These days, most of the government schools have started teaching in the English medium and made it a rule that students should come to school in the assigned dress with a tie around their neck and a  bag on their back in order to compete with  English boarding schools to attract students for enrolment. These schools give priority to those who want to learn English rather than to those who want to learn the mother tongue as an optional subject. It naturally makes the mother tongue learners feel humiliated. As a result, they opt for English instead of their mother tongue.

Conclusion

As Nepali and English have grown more dominant in Nepali societies they have started to replace other languages. Despite increasingly overwhelming evidence of the value and benefits of early education in mother-tongue, few countries invest in it. Designing policies to incorporate these findings should be central to addressing the low quality of education in the developing world. It also goes to the heart of making education more inclusive and ensuring the right to education for all. Our education system favours using national or ‘global’ languages instead of mother-tongue teaching. This needs to be brought under discussion.

The issue of English medium education is also related with the issue of mother tongue based multilingual education as the linguistic right to get education in their mother tongues. The linguists and educationists claim that the access and quality in education is only possible if the education is provided in the mother tongue of the learners in the multilingual speech communities. It is reported from many studies and researches that access of linguistic minority groups learners can be ensured in education and they can achieve high learning achievement through mother tongue based multilingual education.  Nepal is a multilingual country where the multilingual education is piloted in some of the pilot schools of Nepal expecting to increase the access and quality in education especially of the linguistic minority community schools. Similarly, there are a few of the pilot districts projected as the English medium education as well with the aim of achieving the quality in education. The medium, either mother tongue medium education or English medium education ensures the access and quality in education is really one of the major issues in education circle among the educationist.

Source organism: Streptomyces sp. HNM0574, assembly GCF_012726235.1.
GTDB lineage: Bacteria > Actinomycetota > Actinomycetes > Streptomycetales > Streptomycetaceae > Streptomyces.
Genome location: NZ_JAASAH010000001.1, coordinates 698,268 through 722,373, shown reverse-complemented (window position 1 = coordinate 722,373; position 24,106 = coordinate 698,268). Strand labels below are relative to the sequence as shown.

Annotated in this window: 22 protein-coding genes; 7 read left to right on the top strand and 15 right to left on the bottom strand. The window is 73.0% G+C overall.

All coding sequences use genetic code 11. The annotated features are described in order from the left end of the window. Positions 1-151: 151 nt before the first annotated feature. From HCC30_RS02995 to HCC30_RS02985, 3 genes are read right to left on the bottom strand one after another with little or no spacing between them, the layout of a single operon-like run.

One comment

  • Dear Bishnu Jee

    Thank you so much for sharing your experiences and thoughts on English as Medium of Instruction in Nepali schools! I enjoyed reading your article. I totally understand your messages, and I appreciate your putting this forward for others to learn from. Learning English as a foreign or second language, as most of us know, varies by a variety of circumstances, and I can’t publicly claim anything or make any judgement this moment in the context of Nepal’s EMI (although I feel I can say something), but I agree with you in that our issue, regarding medium of instruction, “… needs to be brought under discussion.” Well done, Bishnu Jee! Thank you again for your contribution! I hope to learn more from you and other professionals in this context! Regards. raj khatri